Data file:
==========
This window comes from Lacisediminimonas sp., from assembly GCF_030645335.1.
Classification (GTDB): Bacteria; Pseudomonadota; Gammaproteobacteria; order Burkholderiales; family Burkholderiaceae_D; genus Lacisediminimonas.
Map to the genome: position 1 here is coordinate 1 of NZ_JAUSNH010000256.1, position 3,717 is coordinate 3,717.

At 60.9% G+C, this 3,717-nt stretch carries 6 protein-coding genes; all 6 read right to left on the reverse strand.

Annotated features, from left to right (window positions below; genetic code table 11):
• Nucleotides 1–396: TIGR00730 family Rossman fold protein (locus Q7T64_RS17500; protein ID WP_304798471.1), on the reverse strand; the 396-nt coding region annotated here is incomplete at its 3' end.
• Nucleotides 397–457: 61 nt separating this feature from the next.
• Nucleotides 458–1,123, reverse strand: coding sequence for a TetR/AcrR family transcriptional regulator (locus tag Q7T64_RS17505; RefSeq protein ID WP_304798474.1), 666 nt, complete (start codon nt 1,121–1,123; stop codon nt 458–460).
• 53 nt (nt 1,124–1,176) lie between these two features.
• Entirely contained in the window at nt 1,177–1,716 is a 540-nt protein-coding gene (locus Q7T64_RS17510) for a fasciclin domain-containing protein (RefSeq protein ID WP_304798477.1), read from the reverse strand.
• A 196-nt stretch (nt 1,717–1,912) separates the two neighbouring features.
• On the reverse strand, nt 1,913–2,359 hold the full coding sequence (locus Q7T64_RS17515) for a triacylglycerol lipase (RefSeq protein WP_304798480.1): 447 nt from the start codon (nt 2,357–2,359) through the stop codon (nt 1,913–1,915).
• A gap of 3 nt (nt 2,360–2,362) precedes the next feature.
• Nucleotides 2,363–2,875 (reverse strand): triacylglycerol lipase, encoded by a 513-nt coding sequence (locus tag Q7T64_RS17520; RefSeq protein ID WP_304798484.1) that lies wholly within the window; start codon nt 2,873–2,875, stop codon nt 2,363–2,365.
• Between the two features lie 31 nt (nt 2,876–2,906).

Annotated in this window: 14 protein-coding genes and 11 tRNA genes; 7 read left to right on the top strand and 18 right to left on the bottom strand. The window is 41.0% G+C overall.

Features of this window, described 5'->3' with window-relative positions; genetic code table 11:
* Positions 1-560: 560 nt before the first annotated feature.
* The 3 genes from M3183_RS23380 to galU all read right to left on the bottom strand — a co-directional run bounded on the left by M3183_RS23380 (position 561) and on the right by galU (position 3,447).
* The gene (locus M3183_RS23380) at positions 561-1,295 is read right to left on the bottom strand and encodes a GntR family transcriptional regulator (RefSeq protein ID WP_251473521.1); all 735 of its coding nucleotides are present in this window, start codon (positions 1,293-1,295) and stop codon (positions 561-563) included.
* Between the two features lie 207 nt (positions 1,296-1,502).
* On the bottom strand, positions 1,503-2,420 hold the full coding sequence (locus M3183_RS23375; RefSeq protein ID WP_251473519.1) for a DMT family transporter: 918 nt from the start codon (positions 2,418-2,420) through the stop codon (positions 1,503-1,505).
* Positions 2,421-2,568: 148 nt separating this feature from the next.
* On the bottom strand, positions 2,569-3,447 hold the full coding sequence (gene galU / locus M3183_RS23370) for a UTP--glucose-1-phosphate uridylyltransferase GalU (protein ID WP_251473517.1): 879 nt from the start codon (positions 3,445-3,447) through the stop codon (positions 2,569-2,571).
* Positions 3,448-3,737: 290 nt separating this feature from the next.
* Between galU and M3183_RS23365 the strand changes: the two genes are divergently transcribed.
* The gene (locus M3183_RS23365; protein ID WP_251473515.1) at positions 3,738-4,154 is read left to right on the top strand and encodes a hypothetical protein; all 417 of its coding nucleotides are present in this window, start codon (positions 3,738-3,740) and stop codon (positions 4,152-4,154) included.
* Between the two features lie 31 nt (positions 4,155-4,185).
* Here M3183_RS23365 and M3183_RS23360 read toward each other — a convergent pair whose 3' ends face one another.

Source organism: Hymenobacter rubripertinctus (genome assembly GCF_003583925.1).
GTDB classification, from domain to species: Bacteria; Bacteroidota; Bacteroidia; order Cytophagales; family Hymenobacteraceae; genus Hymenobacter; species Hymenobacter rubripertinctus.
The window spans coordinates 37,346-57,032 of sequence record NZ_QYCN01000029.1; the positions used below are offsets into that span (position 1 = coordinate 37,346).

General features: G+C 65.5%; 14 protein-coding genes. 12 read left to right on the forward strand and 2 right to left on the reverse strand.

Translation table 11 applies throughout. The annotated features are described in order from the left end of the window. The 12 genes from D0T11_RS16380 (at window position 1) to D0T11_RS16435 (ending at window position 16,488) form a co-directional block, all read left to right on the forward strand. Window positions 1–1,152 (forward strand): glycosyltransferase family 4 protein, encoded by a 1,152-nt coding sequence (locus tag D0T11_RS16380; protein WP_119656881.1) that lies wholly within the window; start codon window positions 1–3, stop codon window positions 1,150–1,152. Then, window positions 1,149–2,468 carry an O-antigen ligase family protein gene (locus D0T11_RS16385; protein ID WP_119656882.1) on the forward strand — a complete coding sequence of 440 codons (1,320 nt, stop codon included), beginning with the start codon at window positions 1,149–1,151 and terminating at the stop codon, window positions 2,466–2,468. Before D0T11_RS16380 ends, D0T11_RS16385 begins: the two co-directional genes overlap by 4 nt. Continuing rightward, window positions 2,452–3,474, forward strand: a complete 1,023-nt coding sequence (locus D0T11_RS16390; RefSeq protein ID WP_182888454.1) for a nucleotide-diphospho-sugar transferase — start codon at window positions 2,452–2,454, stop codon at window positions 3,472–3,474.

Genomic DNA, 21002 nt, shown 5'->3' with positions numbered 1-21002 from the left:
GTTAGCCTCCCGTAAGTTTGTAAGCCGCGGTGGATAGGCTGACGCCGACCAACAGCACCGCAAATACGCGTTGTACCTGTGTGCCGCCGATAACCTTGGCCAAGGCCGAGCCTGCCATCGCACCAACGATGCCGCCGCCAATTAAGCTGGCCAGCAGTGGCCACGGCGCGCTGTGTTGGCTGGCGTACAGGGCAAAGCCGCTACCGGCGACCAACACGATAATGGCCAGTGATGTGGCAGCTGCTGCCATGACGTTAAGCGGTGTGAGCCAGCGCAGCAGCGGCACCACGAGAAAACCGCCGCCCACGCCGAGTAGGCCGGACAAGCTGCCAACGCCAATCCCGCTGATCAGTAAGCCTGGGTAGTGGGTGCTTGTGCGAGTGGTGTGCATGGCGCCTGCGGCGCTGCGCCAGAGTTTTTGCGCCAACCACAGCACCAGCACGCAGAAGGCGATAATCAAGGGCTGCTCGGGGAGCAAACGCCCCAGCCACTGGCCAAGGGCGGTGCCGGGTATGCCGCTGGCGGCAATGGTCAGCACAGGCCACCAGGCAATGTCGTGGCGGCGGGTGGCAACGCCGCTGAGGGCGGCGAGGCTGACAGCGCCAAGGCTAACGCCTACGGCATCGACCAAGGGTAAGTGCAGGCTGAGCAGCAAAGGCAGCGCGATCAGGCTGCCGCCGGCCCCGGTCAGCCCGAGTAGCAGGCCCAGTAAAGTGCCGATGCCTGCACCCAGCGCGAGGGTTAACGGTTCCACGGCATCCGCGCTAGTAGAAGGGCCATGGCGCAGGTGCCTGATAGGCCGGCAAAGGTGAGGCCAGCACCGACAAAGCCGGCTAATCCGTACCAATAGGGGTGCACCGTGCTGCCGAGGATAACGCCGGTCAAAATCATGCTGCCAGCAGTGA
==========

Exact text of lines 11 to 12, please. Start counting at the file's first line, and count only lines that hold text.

• A 196-nt stretch (nt 1,717–1,912) separates the two neighbouring features.
• On the reverse strand, nt 1,913–2,359 hold the full coding sequence (locus Q7T64_RS17515) for a triacylglycerol lipase (RefSeq protein WP_304798480.1): 447 nt from the start codon (nt 2,357–2,359) through the stop codon (nt 1,913–1,915).